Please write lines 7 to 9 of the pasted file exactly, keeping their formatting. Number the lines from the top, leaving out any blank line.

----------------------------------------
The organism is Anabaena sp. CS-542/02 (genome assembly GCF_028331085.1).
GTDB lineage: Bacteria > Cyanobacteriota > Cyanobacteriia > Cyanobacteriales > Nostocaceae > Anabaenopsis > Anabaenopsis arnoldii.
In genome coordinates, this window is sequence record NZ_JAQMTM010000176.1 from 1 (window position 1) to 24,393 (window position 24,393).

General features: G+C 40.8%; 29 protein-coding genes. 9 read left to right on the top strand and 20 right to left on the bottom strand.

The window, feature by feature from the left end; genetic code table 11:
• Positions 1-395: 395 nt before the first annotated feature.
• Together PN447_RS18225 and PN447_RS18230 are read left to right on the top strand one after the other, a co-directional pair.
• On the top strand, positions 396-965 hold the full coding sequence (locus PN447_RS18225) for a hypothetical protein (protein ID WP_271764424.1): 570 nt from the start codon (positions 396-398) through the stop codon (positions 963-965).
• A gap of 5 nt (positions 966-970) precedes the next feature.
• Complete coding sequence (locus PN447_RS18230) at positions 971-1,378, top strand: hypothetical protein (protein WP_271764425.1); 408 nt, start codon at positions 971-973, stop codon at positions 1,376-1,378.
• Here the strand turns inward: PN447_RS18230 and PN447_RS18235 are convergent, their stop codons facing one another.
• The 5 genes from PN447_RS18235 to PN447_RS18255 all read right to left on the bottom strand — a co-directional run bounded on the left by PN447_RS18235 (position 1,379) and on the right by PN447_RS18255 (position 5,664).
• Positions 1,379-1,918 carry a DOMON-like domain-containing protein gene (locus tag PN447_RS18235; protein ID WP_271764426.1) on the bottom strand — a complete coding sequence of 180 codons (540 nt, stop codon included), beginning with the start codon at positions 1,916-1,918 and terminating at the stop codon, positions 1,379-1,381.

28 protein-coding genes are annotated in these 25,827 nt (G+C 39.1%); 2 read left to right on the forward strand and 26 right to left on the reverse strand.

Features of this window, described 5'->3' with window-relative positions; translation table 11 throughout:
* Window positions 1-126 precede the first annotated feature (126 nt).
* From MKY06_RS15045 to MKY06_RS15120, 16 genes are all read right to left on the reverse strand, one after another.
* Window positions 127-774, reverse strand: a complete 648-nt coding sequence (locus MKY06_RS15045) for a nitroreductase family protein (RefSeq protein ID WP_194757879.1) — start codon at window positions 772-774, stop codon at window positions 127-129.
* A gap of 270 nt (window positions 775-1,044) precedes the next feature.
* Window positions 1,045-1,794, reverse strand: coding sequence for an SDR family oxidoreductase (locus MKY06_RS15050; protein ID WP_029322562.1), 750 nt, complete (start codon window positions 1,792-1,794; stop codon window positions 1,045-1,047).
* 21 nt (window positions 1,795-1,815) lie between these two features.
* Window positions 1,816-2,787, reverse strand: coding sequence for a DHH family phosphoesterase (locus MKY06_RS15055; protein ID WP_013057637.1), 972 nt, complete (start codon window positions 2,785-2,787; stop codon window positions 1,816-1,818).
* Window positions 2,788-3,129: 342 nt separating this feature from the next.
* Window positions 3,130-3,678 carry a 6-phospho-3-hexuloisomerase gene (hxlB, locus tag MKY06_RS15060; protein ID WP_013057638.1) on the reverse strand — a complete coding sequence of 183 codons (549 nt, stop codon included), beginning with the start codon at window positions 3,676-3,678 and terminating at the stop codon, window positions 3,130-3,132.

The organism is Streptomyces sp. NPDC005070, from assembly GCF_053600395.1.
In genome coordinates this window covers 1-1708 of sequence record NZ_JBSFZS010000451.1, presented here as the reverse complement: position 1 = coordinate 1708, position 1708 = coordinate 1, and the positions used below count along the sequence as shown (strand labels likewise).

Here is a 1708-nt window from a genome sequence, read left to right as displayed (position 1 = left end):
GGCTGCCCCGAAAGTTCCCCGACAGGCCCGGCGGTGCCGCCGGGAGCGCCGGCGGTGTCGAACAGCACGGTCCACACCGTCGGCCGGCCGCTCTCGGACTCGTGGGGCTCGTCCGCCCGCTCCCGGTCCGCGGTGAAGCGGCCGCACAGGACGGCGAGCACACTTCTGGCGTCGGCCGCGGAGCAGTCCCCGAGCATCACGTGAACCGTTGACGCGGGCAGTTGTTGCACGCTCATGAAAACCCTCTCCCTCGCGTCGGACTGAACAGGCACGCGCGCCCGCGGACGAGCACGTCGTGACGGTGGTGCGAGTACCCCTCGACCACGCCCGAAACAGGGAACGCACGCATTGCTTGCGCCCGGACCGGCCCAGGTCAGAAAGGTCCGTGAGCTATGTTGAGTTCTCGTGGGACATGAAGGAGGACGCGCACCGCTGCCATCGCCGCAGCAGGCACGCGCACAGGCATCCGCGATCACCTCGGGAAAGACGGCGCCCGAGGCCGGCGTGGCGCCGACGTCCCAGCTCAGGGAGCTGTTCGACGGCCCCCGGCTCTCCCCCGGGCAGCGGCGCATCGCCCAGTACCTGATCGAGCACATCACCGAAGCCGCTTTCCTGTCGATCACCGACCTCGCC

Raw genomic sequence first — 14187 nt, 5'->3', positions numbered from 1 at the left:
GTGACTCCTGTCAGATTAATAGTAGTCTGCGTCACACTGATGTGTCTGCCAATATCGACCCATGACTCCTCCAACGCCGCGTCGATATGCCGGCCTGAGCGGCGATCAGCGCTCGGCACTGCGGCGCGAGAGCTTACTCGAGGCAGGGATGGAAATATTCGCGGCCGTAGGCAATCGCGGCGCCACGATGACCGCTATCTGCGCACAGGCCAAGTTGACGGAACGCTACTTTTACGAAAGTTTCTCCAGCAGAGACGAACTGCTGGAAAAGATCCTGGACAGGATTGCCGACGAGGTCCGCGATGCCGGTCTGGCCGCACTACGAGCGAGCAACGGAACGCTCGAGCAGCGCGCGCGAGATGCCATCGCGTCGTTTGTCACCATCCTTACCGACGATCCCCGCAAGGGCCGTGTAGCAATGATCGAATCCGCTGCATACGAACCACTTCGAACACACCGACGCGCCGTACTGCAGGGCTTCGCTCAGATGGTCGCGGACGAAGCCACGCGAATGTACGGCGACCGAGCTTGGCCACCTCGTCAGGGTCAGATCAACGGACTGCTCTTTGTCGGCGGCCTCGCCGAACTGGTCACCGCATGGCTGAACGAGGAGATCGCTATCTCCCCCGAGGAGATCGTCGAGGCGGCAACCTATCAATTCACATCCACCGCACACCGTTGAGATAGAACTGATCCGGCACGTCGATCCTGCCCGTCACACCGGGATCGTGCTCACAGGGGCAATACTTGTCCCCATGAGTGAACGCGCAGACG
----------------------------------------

• Together PN447_RS18225 and PN447_RS18230 are read left to right on the top strand one after the other, a co-directional pair.
• On the top strand, positions 396-965 hold the full coding sequence (locus PN447_RS18225) for a hypothetical protein (protein ID WP_271764424.1): 570 nt from the start codon (positions 396-398) through the stop codon (positions 963-965).
• A gap of 5 nt (positions 966-970) precedes the next feature.